The "Danish Text," Tuvalu, and the Leverage of Poor Nations in Copenhagen

Eli is a contributing correspondent for Science magazine.

The disappearing Tuvalu made waves yesterday in Copenhagen. Officials from the Polynesian island nation forced a delay in negotiations to press world leaders to adopt a goal more aggressive than limiting warming to 2˚C. That followed an outcry by developing countries over the leaked "Danish Text." Both incidents highlight the uphill battle facing small, poor nations that are likely to feel the effects of global warming first but that lack the political clout to gain international recognition.

In an e-mail to ScienceInsider, international law expert David Victor of Stanford University in Palo Alto, California, describes the major elements of the draft deal laid out in the "Danish" document, and why he thinks the response to it is "overblown." He also predicts that developing nations will walk out of negotiations at some point—since their signature on the final deal is really the only bargaining chip they have.

I'll annotate Victor's analysis with notes and links:

When you look at the language of the draft, this is not a serious departure from the norm. It lines up exactly with the major agenda items that were set forth in the Bali roadmap.

Each of the industrialized nations is expected to lay out its commitments. Most of the major developing countries are encouraged to do the same. All of these commitments will be outlined in ways that make it possible to know whether countries are actually honoring them (the registry). And lots of new money will be needed for a host of purposes, such as low‑emission investment and adaptation. 

This has attracted a firestorm of criticism, for the following three reasons: 

A) It was a deal done by a small group of countries.  But that's normal‑that's how all these important deals get done.

George W. Bush took much flack from the left for his refusal to push for greenhouse gas limits. But some climate scientists liked his push to get together the world's major greenhouse gas emitters outside of U.N. meetings like the Copenhagen conference. In smaller groups, the thinking went, the nations most responsible for the problem could hash out the most important details.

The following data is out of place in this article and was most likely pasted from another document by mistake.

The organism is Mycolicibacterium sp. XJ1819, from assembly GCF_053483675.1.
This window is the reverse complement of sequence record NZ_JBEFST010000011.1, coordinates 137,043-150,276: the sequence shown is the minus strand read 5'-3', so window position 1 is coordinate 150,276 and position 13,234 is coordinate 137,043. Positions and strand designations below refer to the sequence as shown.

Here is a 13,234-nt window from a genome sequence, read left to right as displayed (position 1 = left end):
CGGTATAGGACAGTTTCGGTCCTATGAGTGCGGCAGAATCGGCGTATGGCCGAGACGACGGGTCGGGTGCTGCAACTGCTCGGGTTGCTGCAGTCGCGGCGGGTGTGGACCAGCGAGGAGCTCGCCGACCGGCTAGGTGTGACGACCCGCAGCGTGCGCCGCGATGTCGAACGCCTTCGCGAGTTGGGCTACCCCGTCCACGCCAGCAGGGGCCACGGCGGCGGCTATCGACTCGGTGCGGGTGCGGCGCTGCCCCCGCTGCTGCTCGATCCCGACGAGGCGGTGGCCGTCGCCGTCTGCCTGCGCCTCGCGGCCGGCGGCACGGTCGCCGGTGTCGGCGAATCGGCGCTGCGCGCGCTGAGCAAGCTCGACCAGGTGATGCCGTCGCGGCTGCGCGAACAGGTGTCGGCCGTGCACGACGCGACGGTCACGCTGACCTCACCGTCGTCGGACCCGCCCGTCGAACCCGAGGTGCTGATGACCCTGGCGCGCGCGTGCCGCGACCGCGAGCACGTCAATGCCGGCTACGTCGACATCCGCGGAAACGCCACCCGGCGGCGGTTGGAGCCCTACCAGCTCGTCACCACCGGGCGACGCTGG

B) On the document's mandate that the "increase in global average temperature above pre-industrial levels ought not to exceed 2 degrees C." and that there should be "a peak of global emissions as soon as possible, but no later than [2020]," Victor said:

The ambition of 2 degrees and of peaking world emissions by 2020 (a date in brackets) and of $10b annually in new "public finance" will be a stretch.

 As I wrote in Nature reacting to the Meinshausen et al papers in early summer, the 2 degree target is a delusion. Most likely, the world is already set to blow through 2 degrees. And existing commitments will see emissions peak in 2035 to 2040, and even that is highly uncertain. So my view is exactly the opposite‑the big criticism isn't that it isn't enough (that may be true) but that what seems to be on the table is already beyond what governments can probably deliver.

C) Some worry that the the document's call for "multiple sources" of funding will mean a strengthening of institutions like the World Bank, which is controlled more easily by the richest countries. They would prefer to have funds set up under the U.N. climate treaty's bodies, which give a greater say to poor nations. Victor sees it differently:

My read of section V of the text is exactly the opposite: The financial architecture will include a new Fund and an oversight system that will remain under management of the UNFCCC and its institutions. If so, that will probably make it harder for donors to mobilize all the needed money. And the Danish text is evasive about what really matters, which is private finance. It is totally unclear how much private finance will (and can) be mobilized and how that will interact with public finance. 

So why is the reaction so much at odds with the reality? I view the reaction to the Danish text as an ink blot test.  Nerves are raw, especially in the small developing countries that are most vulnerable to climate change and feel (correctly) they don't have much sway on the outcomes in Copenhagen. Those raw nerves have been evident in the statement by the G77 at the end of the last negotiating session and the periodic threats to walk out of the talks. With nerves already raw, a text is "leaked" that many delegates had never seen and that seems to be a back room deal; trust is already low, and that generates an instinctive response to lash out at the text. I would not be surprised to see the delegates from the most vulnerable nations walk out of the talks, and as a strategy that might be a good one.  These countries rarely have the world spotlight and they have little real influence on the final outcomes. They must use all arrows in their quiver.

Victor also had a lot to say about the fate of the Clean Development Mechanism – but I'll save that for a later post.

Posted in Europe, Climate Copenhagen, climate